House-Hunting Etiquette

House-Hunting Etiquette

While viewing homes, it is vital to leave the seller and their agent with a great first impression. Though you may not realize it, your actions during a home tour may determine whether you win a contract, especially in an extremely competitive seller’s market.

When most people hear the word “etiquette,” they think about dinner table manners, but the truth is house hunting features its own unwritten set of rules. In fact, sellers have specific expectations for those who tour their homes. After all, it is still their home. Don’t worry! We’ve compiled the most common house-hunting etiquette rules to help you succeed in finding a home.

DO: Be Serious & Remember Your Budget

The home-buying process should always begin with a pre-approval. This shows how much of a mortgage you can get approved for, which then helps you shop for homes within a realistic budget. Moreover, it informs the seller that you can secure financing if an offer is placed.

This is crucial information to know before beginning the home-hunting process, as it allows you to stick to homes that are actually within your price range. From the seller (who probably spent time sprucing the house) to your agent and even yourself, looking at homes you cannot afford is a big waste of everyone’s time.

That said, you should also only make showing appointments for listings you are genuinely interested in buying. This certainly doesn’t mean that you have to make a final decision before viewing the home, but reserve tours for only those houses you would seriously consider.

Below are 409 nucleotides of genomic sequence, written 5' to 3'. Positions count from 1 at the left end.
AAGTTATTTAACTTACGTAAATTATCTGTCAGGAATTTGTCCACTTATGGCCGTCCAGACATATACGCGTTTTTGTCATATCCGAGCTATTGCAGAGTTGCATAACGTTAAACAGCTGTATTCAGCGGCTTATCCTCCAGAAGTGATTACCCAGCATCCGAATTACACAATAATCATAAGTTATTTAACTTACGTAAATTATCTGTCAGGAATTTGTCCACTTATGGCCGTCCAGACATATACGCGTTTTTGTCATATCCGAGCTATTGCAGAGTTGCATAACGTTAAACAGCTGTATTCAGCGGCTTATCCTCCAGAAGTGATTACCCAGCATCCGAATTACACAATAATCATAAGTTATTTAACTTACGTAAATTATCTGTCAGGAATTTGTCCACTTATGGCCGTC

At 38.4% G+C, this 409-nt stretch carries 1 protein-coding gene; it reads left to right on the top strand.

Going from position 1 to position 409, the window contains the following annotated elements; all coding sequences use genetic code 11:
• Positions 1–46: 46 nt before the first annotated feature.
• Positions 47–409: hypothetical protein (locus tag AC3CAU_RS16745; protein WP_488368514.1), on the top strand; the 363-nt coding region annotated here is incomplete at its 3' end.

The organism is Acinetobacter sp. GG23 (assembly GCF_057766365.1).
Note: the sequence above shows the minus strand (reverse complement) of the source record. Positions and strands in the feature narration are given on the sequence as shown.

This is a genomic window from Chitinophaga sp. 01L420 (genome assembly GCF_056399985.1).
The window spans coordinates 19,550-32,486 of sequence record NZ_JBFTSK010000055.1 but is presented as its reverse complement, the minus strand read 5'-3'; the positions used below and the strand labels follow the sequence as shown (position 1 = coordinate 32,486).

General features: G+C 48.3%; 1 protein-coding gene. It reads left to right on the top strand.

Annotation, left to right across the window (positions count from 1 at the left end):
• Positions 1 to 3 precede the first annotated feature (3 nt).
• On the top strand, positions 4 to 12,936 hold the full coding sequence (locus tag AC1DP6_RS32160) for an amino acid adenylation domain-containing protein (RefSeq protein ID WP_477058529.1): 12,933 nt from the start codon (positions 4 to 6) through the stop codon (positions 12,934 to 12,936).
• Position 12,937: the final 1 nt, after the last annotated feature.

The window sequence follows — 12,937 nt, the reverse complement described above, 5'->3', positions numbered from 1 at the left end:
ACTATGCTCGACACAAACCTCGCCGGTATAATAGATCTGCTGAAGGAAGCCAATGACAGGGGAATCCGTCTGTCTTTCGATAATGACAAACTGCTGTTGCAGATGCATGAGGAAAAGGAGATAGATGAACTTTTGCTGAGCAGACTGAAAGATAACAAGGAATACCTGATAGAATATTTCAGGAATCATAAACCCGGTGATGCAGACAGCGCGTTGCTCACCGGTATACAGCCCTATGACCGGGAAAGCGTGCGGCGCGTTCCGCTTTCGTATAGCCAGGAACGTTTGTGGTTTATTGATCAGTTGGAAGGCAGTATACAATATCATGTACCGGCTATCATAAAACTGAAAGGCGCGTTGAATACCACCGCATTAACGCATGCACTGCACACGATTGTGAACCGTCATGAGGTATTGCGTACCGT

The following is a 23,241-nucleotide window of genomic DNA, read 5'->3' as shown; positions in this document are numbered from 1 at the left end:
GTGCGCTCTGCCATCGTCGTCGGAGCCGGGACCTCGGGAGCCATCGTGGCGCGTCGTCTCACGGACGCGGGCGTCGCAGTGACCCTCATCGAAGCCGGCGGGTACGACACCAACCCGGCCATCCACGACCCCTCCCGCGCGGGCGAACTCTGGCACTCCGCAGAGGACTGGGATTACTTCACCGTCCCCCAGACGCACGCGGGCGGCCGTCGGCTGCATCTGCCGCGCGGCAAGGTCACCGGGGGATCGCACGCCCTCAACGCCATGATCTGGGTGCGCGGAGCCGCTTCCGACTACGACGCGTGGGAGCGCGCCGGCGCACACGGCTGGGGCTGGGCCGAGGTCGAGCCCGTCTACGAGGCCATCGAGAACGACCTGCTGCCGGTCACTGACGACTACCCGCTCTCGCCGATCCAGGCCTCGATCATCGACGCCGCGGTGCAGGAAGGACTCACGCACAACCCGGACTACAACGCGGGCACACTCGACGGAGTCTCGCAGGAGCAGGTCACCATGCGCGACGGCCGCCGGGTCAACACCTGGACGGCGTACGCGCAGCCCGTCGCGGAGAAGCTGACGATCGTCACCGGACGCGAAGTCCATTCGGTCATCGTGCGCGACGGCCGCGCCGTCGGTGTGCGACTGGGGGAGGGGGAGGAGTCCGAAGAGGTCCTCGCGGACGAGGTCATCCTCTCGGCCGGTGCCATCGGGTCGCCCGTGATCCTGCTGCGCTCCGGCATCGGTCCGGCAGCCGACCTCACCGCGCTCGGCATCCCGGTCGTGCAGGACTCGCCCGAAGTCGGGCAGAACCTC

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DO: Arrive at the Showing On Time

As we mentioned, first impressions matter. Nothing can set a poor tone more than showing up late. And it doesn’t matter who is giving you the tour, as it’s always important to arrive promptly. In a seller’s market, you should account for multiple showings possibly happening back to back, so one late arrival can throw off the entire showing schedule, which, many times, is frustrating and problematic.

DO: Leave the Kids at Home

It’s definitely understandable that some parents like to include their children in the home-buying process. However, we advise you to skip bringing your children to the initial viewing for several reasons. These reasons include:

  • Children tend to require a great deal of attention, and you want to focus your undivided attention on reviewing the home. When too many distractions are present, you can walk away, having missed the property’s most important features.
  • Children often get restless and may not want to look at the home. Since buying a home is a considerable commitment, you’ll want to examine the entire house closely.
  • Children can get into mischief. For example, they may accidentally enter an area of the home that the seller wanted to keep private (we’ll learn more about this later).

Sometimes you have no other option but to bring your kids. If this is the case, pay close attention that they remain respectful inside the home. After all, at this point, everyone is still a guest. The last thing you want is problems arising during the viewing if you decide it’s “the one.”

DO: Cover or Remove Your Shoes at the Door

Though removing your shoes at the front door is usually just a common courtesy, in some cases, cultures require that shoes are removed. Most agents provide buyers with “booties” or disposable shoe covers for when they tour homes. If you’re unsure what to do, just ask your agent for advice.

DO: Respect the Home Seller’s Privacy

As we said, buying a home is a big decision, so it’s only natural to want to see every part of the house during the tour to decide if it’s the one you want. Often, when viewing houses, it’s perfectly acceptable to open all doors, including closets, bedrooms, bathrooms, etc. You are also welcome to look inside the home’s appliances.